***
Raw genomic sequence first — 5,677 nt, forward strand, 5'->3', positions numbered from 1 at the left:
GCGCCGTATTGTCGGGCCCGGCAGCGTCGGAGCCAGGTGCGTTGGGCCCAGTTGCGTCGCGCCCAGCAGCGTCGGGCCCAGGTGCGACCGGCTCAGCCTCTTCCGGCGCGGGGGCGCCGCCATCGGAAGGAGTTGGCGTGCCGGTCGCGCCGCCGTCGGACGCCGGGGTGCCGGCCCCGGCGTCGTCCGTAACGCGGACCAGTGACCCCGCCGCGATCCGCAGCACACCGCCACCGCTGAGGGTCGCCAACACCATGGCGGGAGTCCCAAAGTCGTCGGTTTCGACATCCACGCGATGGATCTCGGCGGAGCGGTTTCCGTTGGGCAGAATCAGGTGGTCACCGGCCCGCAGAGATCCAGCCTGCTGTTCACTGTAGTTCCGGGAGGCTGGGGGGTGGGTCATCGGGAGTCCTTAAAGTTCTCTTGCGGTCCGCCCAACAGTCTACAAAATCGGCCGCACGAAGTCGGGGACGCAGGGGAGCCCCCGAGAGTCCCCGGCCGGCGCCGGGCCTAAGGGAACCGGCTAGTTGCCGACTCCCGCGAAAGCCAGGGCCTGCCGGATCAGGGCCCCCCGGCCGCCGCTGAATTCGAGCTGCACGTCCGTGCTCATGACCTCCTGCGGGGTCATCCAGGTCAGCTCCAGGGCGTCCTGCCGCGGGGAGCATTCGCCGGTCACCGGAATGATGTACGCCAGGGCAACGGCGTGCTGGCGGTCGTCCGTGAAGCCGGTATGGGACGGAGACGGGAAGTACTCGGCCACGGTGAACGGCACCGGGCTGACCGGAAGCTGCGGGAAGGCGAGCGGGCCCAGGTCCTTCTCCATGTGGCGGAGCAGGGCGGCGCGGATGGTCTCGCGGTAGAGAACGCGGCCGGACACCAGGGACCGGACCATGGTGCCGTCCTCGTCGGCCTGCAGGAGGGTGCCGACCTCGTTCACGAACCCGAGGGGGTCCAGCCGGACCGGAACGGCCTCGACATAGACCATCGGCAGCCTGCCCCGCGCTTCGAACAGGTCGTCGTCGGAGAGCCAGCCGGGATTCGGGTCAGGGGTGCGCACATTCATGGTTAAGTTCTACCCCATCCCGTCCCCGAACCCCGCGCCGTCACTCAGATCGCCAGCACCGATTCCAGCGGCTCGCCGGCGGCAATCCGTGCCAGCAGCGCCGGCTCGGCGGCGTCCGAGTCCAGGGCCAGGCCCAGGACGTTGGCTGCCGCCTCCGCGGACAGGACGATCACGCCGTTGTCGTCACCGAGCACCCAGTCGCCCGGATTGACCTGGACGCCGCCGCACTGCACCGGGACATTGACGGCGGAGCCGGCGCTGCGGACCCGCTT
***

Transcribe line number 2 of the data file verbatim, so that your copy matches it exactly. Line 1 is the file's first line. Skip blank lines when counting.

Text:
GCGCCGTATTGTCGGGCCCGGCAGCGTCGGAGCCAGGTGCGTTGGGCCCAGTTGCGTCGCGCCCAGCAGCGTCGGGCCCAGGTGCGACCGGCTCAGCCTCTTCCGGCGCGGGGGCGCCGCCATCGGAAGGAGTTGGCGTGCCGGTCGCGCCGCCGTCGGACGCCGGGGTGCCGGCCCCGGCGTCGTCCGTAACGCGGACCAGTGACCCCGCCGCGATCCGCAGCACACCGCCACCGCTGAGGGTCGCCAACACCATGGCGGGAGTCCCAAAGTCGTCGGTTTCGACATCCACGCGATGGATCTCGGCGGAGCGGTTTCCGTTGGGCAGAATCAGGTGGTCACCGGCCCGCAGAGATCCAGCCTGCTGTTCACTGTAGTTCCGGGAGGCTGGGGGGTGGGTCATCGGGAGTCCTTAAAGTTCTCTTGCGGTCCGCCCAACAGTCTACAAAATCGGCCGCACGAAGTCGGGGACGCAGGGGAGCCCCCGAGAGTCCCCGGCCGGCGCCGGGCCTAAGGGAACCGGCTAGTTGCCGACTCCCGCGAAAGCCAGGGCCTGCCGGATCAGGGCCCCCCGGCCGCCGCTGAATTCGAGCTGCACGTCCGTGCTCATGACCTCCTGCGGGGTCATCCAGGTCAGCTCCAGGGCGTCCTGCCGCGGGGAGCATTCGCCGGTCACCGGAATGATGTACGCCAGGGCAACGGCGTGCTGGCGGTCGTCCGTGAAGCCGGTATGGGACGGAGACGGGAAGTACTCGGCCACGGTGAACGGCACCGGGCTGACCGGAAGCTGCGGGAAGGCGAGCGGGCCCAGGTCCTTCTCCATGTGGCGGAGCAGGGCGGCGCGGATGGTCTCGCGGTAGAGAACGCGGCCGGACACCAGGGACCGGACCATGGTGCCGTCCTCGTCGGCCTGCAGGAGGGTGCCGACCTCGTTCACGAACCCGAGGGGGTCCAGCCGGACCGGAACGGCCTCGACATAGACCATCGGCAGCCTGCCCCGCGCTTCGAACAGGTCGTCGTCGGAGAGCCAGCCGGGATTCGGGTCAGGGGTGCGCACATTCATGGTTAAGTTCTACCCCATCCCGTCCCCGAACCCCGCGCCGTCACTCAGATCGCCAGCACCGATTCCAGCGGCTCGCCGGCGGCAATCCGTGCCAGCAGCGCCGGCTCGGCGGCGTCCGAGTCCAGGGCCAGGCCCAGGACGTTGGCTGCCGCCTCCGCGGACAGGACGATCACGCCGTTGTCGTCACCGAGCACCCAGTCGCCCGGATTGACCTGGACGCCGCCGCACTGCACCGGGACATTGACGGCGGAGCCGGCGCTGCGGACCCGCTT